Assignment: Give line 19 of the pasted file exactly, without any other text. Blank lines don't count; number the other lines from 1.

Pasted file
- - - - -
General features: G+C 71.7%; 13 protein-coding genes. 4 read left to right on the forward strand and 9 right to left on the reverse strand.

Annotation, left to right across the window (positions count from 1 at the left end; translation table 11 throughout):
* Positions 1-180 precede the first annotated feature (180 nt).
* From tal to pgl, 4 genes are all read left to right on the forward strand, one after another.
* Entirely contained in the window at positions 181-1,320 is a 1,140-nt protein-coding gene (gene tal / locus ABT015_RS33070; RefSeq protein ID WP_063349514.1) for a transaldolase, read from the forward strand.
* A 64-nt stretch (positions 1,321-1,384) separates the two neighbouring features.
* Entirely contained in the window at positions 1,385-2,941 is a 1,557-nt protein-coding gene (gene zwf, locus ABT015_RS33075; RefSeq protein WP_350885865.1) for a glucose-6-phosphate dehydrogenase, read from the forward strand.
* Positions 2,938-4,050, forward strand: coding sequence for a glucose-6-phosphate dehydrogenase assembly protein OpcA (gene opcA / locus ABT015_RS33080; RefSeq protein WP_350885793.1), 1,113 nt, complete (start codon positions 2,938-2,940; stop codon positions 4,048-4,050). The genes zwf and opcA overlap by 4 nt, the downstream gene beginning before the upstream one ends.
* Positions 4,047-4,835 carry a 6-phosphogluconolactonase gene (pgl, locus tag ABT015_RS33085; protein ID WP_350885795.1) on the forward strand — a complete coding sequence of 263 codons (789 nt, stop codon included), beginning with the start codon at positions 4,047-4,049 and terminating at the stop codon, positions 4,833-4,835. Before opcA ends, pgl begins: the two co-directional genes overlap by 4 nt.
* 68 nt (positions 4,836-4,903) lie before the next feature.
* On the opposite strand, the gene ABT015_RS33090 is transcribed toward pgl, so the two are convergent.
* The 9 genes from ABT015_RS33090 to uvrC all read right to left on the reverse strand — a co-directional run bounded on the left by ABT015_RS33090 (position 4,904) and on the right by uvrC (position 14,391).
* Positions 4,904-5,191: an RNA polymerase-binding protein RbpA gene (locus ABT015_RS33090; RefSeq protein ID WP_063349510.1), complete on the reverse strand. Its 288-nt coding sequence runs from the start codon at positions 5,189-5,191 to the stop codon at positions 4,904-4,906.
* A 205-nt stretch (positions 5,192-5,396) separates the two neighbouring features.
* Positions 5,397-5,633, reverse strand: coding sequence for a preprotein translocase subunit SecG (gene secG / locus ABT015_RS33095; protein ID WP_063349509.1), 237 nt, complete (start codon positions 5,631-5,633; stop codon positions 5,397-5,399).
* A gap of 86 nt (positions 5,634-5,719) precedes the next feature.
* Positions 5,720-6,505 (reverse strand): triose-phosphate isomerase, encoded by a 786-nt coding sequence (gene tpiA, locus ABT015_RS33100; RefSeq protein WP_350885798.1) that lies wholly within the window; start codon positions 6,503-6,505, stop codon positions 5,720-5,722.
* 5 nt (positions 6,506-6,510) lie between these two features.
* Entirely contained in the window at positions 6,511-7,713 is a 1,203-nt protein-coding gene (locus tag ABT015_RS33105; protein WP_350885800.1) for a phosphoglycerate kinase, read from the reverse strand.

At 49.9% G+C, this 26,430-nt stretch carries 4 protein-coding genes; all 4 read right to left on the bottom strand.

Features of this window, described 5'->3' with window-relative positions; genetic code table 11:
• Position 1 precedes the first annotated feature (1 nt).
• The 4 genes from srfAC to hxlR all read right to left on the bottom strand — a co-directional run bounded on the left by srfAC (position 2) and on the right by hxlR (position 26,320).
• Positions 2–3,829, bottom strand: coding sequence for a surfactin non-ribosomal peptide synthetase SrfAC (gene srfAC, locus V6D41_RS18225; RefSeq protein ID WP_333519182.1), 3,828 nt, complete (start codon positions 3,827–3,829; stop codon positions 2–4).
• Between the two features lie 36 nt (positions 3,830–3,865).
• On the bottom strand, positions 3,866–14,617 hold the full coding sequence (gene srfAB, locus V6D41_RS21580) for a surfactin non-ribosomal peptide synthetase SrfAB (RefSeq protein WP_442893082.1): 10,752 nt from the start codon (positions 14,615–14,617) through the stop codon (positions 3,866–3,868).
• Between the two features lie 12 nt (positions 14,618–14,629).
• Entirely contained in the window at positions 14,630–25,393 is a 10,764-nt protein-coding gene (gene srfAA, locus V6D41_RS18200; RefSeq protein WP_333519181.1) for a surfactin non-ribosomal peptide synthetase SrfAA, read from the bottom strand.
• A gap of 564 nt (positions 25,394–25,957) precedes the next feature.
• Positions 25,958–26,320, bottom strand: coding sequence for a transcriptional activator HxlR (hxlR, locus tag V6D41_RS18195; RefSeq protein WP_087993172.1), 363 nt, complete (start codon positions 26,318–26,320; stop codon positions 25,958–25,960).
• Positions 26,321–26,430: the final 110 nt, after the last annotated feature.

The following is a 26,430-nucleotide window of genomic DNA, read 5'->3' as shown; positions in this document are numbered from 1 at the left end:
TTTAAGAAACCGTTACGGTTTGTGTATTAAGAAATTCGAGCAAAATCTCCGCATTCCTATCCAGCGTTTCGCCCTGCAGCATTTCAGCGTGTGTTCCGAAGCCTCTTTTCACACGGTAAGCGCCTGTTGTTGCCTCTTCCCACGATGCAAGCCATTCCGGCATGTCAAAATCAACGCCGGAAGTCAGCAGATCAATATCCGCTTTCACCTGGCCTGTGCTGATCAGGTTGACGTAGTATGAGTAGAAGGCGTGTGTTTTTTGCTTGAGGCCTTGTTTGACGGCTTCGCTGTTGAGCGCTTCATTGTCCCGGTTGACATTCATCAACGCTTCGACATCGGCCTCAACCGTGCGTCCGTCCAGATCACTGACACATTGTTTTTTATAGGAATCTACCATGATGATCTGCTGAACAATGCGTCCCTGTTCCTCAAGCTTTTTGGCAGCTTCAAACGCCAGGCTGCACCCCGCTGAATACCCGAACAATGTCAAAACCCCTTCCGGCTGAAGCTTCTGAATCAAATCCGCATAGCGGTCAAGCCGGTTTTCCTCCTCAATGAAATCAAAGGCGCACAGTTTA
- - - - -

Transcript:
* Entirely contained in the window at positions 6,511-7,713 is a 1,203-nt protein-coding gene (locus tag ABT015_RS33105; protein WP_350885800.1) for a phosphoglycerate kinase, read from the reverse strand.